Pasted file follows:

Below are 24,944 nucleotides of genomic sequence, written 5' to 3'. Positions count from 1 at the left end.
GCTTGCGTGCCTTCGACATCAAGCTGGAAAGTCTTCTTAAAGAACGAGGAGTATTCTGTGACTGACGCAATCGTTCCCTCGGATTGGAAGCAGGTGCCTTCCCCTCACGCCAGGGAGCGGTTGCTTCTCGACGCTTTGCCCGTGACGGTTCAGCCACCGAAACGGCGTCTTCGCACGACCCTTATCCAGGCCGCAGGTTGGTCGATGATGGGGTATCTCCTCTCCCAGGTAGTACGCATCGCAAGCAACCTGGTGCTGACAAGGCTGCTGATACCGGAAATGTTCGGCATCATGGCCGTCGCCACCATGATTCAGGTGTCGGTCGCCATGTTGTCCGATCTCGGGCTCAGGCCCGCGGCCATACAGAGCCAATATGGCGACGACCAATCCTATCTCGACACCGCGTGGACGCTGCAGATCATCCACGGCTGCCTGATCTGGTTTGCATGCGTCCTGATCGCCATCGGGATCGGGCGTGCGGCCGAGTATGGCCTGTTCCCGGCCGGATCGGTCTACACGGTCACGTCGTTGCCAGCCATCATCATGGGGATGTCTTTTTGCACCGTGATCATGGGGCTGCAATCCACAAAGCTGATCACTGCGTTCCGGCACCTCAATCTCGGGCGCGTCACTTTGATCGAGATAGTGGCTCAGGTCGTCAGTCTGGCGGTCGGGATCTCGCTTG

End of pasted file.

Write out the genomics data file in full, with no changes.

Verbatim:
Below are 24,944 nucleotides of genomic sequence, written 5' to 3'. Positions count from 1 at the left end.
GCTTGCGTGCCTTCGACATCAAGCTGGAAAGTCTTCTTAAAGAACGAGGAGTATTCTGTGACTGACGCAATCGTTCCCTCGGATTGGAAGCAGGTGCCTTCCCCTCACGCCAGGGAGCGGTTGCTTCTCGACGCTTTGCCCGTGACGGTTCAGCCACCGAAACGGCGTCTTCGCACGACCCTTATCCAGGCCGCAGGTTGGTCGATGATGGGGTATCTCCTCTCCCAGGTAGTACGCATCGCAAGCAACCTGGTGCTGACAAGGCTGCTGATACCGGAAATGTTCGGCATCATGGCCGTCGCCACCATGATTCAGGTGTCGGTCGCCATGTTGTCCGATCTCGGGCTCAGGCCCGCGGCCATACAGAGCCAATATGGCGACGACCAATCCTATCTCGACACCGCGTGGACGCTGCAGATCATCCACGGCTGCCTGATCTGGTTTGCATGCGTCCTGATCGCCATCGGGATCGGGCGTGCGGCCGAGTATGGCCTGTTCCCGGCCGGATCGGTCTACACGGTCACGTCGTTGCCAGCCATCATCATGGGGATGTCTTTTTGCACCGTGATCATGGGGCTGCAATCCACAAAGCTGATCACTGCGTTCCGGCACCTCAATCTCGGGCGCGTCACTTTGATCGAGATAGTGGCTCAGGTCGTCAGTCTGGCGGTCGGGATCTCGCTTG